My GT has Adaptive Drive but not Active Steering. I haven't tried the latter, but don't currently miss it. AD/DDC I probably would miss, and recommend specifying on your options sheet. My 2 cents.
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      01-10-2013, 02:53 AM   #3
Wild Blue
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Much thanks!
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      01-14-2013, 05:35 AM   #4
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I'm running Adaptive Drive in my F11.

That's made up of Variable Damping Control & Dynamic Drive, (Also known as Active Roll Stabilization). Adaptive Drive hardware is therefore VDC + ARS.

If I was in the 5GT with its higher stance, I'd definitely want the ARS part of the technology as, IMO, it is the impressive part of Adaptive Drive. The ability to corner very flat, (even on the comfort setting), virtually decouple the ARBs on the straight to improve single bump ride quality. In sport settings, the whole chassis firms up and gives a superb blend of characteristics.

Not tried IAS, so can't comment on its feel, other than knowing it makes a chassis feel smaller and more agile in the turns.

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      03-30-2013, 08:30 AM   #5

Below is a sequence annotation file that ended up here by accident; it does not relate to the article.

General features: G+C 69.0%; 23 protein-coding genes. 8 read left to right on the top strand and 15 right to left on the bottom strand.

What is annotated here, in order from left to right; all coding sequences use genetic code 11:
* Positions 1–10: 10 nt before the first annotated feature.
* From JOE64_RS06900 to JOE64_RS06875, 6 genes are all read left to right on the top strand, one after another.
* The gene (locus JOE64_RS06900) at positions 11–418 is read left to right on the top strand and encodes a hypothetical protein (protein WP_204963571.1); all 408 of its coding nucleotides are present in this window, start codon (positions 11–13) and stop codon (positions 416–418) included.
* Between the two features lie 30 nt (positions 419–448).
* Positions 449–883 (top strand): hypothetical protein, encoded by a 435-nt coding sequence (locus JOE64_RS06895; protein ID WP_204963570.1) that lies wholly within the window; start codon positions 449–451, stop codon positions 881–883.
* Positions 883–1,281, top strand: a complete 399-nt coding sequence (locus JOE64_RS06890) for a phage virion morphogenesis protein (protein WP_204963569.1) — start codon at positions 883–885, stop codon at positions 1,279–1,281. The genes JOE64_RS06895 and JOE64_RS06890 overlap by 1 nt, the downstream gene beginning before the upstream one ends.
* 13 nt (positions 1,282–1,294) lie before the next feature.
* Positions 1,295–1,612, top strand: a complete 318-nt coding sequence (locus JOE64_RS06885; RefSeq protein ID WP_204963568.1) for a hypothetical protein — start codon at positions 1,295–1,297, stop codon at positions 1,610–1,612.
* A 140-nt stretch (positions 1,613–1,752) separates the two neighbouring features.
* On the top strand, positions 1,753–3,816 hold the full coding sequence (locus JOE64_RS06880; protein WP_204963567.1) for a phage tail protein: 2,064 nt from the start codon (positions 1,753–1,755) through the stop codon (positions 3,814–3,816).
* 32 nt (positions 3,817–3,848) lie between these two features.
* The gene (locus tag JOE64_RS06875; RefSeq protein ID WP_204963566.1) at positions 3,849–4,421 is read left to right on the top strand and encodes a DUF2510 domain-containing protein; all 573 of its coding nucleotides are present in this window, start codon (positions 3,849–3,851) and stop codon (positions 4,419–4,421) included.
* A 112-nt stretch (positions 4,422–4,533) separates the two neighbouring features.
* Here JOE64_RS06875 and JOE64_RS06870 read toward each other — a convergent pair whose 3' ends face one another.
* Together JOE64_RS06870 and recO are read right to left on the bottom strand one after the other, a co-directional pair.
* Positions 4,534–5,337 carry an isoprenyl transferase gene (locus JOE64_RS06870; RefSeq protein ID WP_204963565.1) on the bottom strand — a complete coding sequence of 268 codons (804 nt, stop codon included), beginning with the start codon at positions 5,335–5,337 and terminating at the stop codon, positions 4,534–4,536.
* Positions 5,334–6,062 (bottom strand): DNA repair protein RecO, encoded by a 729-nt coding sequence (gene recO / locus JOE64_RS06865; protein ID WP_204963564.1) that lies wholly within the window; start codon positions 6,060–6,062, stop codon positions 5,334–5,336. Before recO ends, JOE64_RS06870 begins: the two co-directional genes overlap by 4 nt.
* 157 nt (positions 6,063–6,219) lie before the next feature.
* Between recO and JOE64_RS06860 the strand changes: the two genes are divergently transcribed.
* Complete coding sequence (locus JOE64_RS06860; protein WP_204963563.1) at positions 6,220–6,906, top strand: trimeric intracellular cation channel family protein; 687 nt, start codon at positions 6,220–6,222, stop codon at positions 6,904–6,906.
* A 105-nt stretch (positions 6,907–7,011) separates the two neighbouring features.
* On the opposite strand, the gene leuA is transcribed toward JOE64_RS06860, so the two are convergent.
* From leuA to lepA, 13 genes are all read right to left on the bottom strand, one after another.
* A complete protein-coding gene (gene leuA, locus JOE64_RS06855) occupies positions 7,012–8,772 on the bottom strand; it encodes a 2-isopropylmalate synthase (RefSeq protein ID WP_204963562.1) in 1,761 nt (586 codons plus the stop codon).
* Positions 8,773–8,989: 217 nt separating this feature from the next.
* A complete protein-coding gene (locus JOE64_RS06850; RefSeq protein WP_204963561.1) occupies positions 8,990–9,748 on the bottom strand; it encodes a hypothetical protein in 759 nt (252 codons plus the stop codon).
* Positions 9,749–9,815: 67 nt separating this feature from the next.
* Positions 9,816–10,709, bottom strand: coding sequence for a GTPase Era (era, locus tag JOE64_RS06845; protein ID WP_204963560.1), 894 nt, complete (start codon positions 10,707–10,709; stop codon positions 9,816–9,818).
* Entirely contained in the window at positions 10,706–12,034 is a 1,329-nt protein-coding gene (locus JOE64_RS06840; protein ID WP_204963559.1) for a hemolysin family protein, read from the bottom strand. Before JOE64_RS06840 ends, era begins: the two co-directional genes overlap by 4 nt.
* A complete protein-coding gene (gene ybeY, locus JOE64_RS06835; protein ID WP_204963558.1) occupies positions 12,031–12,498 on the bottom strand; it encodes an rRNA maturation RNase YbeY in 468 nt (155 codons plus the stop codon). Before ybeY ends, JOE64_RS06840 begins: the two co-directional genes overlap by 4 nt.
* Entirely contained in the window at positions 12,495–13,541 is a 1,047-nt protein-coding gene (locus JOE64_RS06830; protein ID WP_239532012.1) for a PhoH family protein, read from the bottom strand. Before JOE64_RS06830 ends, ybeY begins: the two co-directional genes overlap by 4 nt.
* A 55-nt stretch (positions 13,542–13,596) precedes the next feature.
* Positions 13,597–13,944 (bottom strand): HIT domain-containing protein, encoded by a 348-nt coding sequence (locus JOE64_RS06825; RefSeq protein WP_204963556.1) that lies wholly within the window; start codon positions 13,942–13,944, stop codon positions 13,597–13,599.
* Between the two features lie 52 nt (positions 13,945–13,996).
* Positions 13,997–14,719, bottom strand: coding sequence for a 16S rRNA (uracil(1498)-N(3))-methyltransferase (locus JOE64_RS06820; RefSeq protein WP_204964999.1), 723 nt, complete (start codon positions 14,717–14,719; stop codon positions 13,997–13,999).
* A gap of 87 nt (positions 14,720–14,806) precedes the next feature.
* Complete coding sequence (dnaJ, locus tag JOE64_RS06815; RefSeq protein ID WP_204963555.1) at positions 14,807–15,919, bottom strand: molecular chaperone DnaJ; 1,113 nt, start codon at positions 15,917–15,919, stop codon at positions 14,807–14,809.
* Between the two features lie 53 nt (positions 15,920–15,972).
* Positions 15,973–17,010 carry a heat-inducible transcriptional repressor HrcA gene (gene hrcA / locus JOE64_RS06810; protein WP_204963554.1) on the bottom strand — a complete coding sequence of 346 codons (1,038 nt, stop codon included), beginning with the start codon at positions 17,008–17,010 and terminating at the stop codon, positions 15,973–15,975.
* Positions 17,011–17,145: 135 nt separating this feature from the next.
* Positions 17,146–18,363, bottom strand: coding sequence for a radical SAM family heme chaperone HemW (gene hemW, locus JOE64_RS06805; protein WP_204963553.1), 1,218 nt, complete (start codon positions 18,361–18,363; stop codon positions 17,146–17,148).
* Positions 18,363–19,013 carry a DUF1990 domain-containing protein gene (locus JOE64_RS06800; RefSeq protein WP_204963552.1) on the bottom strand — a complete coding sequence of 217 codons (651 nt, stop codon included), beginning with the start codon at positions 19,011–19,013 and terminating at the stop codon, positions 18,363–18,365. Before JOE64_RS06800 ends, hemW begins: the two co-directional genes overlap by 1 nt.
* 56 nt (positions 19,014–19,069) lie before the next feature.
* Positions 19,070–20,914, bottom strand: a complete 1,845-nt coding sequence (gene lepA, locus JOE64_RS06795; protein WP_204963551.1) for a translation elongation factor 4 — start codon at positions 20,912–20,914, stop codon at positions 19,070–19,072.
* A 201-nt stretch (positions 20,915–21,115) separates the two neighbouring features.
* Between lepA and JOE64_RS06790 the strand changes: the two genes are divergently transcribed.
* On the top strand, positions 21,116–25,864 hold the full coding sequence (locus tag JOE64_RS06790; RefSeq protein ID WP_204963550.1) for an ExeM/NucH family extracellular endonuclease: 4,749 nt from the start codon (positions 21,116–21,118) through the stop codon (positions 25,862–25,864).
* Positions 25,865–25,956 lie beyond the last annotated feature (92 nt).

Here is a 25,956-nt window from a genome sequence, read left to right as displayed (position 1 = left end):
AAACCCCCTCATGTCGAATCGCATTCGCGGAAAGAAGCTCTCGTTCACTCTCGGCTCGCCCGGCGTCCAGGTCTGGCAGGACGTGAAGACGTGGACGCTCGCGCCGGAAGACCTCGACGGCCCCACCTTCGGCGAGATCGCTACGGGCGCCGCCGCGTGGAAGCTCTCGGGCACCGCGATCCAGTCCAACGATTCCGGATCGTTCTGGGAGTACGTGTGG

ErnestHouse
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It's funny, this topic comes up in all the forums for these types of vehicles. I've seen it on the X3, Q5 and Evoque. I finally "got it" when I came upon a video of a presentation by an engineer on the Evoque who showed the attached graphic.

Here's how I net it out:
1) If the car does not have the MagneRide technology (each MFG has their own name. BMW calls it Adaptive Drive) on all 4 corners, then the car's springs/shocks/stabilizers etc based suspension is tuned at the factory. If there's a sport package/model, it may have a sportier tuning of that stuff.

2) Some cars such as the GT are offered with the MagneRide (Adaptive Drive) technology alone and comes with a preprogrammed performance envelope

3) The DHP (in BMW parlance) package adds Dynamic Damper Control to the Adaptive Drive (it also adds ARS but I understand that is independent) to provide the ability for the driver to configure the MagneRide performance envelop using a couple presets that correspond to the mode switch that also reprograms the steering and tranny. I've found the big confusion is that cars can come with the switch that reprograms steering and tranny but unless the car is built with MagneRide dampers, there's no retuning of the suspension's performance envelope.

The graphic shows a plot of 6 performance characteristics of suspension with one plot being normal suspension and the other MagneRide equipped suspension. The net is that the MagneRide has a broader range of performance. That is, as it samples the driving conditions, it has more range to respond with than a standard suspension. So, when softening a bump, it can be softer or when stiffening a body roll, it can be stiffer. How it actually responds (aka the shape of the plot) is programmed at the factory. When Dynamic Damper Control is added, the actual shape of the plot (performance envelope) is programmed by the position of the user control (Sport+, Sport, Normal, Comfort).

Hope that helps.